We rolled into Kansas City at the break of dawn, dog tired and in need of succor. What that really means in this context is I let Crispian kip in the boot whilst I went out looking for a liquor store that would sell me same badly needed gin. Unfortunately 6:30 in the morning is not a prime gin buying time in Kansas. Indeed whilst the town was buzzing, there seemed far too many horse and carts for my liking. Not to mention cars which looked as if they had come straight out of a museum.

As I wandered back to the car I hoped that we had not accidentally stumbled into some sort of time warp. Okay a wee bit of time travel might actually help our circumnavigation which had seemed to get a touch bogged down in the USA. But going back 100 years, as much of the clothing suggested, would be awful inconvenient. It is difficult to win a bet before it has been made.

I roused Crispian after his mammoth sleep and get him to do some investigations, and maybe find a doctor for his wounds. He came back with a worried look on his face.
“Everything a bit backwards here,” he said.
“Really. In what way.”
He raised his arms and showed me a couple of leeches which had been applied.

I really could not handle another adventure straying from Jules Verne’s initial templates, and was very tempted to drive right out of there. Then a thought crossed my mind.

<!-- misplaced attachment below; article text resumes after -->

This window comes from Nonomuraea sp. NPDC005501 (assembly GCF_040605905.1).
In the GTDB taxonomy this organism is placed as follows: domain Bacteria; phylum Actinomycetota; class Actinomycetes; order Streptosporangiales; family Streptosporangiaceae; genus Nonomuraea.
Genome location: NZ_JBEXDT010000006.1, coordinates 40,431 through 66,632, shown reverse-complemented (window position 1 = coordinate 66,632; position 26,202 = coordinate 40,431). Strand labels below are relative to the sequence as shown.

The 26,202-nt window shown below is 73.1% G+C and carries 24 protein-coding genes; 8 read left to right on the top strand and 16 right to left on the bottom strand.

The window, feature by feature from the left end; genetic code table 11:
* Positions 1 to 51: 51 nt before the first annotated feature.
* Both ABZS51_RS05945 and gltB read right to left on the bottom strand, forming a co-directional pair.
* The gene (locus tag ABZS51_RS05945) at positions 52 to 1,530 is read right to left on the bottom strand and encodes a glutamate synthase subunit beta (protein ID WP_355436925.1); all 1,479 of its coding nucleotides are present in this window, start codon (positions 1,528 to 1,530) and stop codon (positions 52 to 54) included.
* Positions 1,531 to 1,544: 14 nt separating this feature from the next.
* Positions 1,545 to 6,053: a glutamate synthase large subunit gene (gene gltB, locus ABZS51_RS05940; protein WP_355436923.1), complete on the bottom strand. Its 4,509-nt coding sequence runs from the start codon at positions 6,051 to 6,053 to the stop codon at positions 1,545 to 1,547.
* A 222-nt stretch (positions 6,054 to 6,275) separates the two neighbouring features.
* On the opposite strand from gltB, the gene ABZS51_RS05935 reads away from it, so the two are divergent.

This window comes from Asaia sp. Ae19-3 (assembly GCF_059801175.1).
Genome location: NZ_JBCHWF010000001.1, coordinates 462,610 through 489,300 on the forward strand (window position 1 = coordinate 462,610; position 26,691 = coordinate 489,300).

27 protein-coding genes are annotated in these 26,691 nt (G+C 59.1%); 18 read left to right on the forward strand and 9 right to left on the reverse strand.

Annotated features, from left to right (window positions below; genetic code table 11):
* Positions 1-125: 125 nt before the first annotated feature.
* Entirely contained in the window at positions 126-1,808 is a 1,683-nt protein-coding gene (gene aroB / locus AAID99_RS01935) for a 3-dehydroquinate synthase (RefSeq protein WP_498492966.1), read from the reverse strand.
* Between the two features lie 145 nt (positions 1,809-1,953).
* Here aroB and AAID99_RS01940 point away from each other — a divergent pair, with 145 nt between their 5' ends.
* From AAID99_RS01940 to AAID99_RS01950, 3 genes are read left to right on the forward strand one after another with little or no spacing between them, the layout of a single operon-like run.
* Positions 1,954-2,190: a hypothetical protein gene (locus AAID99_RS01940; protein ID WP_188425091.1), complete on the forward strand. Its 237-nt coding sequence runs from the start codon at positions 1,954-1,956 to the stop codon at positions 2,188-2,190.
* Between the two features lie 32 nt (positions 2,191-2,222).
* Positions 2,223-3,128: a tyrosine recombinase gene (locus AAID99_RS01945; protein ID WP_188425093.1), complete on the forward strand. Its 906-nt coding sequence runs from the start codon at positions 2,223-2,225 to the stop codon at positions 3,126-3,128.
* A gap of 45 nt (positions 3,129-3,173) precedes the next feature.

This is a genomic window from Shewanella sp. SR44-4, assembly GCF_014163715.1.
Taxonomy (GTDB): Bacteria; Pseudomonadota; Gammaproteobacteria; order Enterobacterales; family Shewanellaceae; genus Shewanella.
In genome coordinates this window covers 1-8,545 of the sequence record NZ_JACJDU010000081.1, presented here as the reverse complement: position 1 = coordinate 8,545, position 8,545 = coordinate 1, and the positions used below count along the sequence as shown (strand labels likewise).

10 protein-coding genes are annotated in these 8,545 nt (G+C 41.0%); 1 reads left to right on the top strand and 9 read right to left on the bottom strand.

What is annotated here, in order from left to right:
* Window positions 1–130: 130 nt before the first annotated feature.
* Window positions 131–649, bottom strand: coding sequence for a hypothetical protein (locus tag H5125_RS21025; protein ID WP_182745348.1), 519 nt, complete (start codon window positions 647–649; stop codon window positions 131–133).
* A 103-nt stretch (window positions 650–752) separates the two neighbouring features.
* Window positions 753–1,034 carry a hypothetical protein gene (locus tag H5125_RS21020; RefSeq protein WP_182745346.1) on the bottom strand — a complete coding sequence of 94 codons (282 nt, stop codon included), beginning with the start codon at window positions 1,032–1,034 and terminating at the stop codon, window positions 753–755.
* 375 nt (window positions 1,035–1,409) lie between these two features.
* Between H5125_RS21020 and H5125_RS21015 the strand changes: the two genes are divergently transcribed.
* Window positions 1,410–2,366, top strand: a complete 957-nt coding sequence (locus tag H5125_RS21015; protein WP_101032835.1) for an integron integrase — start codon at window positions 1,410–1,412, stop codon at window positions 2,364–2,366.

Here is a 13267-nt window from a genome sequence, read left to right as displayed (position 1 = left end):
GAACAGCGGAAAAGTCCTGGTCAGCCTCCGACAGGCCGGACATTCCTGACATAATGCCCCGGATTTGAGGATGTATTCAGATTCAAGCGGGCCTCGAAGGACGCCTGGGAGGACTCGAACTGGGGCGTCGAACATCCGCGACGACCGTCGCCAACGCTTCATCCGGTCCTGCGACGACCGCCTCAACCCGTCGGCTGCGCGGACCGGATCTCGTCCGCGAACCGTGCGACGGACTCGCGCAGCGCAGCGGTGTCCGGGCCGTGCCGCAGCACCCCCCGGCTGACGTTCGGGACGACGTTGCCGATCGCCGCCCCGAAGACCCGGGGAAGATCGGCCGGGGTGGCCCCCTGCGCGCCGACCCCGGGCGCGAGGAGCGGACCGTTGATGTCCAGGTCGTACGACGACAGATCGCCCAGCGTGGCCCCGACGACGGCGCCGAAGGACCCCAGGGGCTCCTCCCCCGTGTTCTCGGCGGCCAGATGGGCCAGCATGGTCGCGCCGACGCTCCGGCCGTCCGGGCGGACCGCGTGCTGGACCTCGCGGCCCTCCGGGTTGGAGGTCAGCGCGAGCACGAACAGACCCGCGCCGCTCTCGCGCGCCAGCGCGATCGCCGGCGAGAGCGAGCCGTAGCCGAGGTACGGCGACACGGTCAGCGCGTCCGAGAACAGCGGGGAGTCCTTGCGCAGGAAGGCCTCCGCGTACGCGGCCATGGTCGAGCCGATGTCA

“Crispian. Is there a bank in town?”
After all, if this town was a hundred years in the past, my money was suddenly worth an awful lot more than it was in New York.


So apparently everything’s up to date in Kansas City. They’ve gone about as far as they could go. Well, one things for sure they have tried their hardest as a city not to be in Oklahoma, which makes sense after the appalling musical named after that state rocked up. Oh What A Beautiful Morning? Only for deaf people.

Initially of course Kansas City starts off as a little comedy number that shows the country bumpkins up. Look they have seven storey buildings, look they have cars. Look, there is someone on a gas powered organ KILL HIM KILL HIM. It is patronising to hard working country folk, and about as funny as discovering a rat in your kitchen. But even this mild form of humour was not enough for Mssr Rodgers & Hammerstein (the Leopold & Loeb of the musical world). Nope, then they have to fit in a verse about a stripper. Who, predictably in this songs world, goes about as fur as she could go (obvious comedy accent inflection intact).

Well I would like to tell Rodger and Hammerstein a little bit about going about as fur as you can go. I once found a copy of the Oklahoma Original Soundtrack in a second hand record shop. I stole it, running down the street and jumping on a bus. On the way I broke the record into four similar sized pieces. When I got to the end of the line I found a small carpentry shop which allowed me to use its angle grinder. I ground down those four pieces into fine powder and pissed on them for good measure. After being left in the sun for five days, having flies copulate on them, I gather the fine dust and mixed it with gunpowder. This I inserted into a Black Cat rocket firework, lit the blue touchpaper and retired, and what was left of this record showered over the Buckinghamshire countryside.

Now that’s what I call going about as far as you can go. Apart from what I did to South Pacific.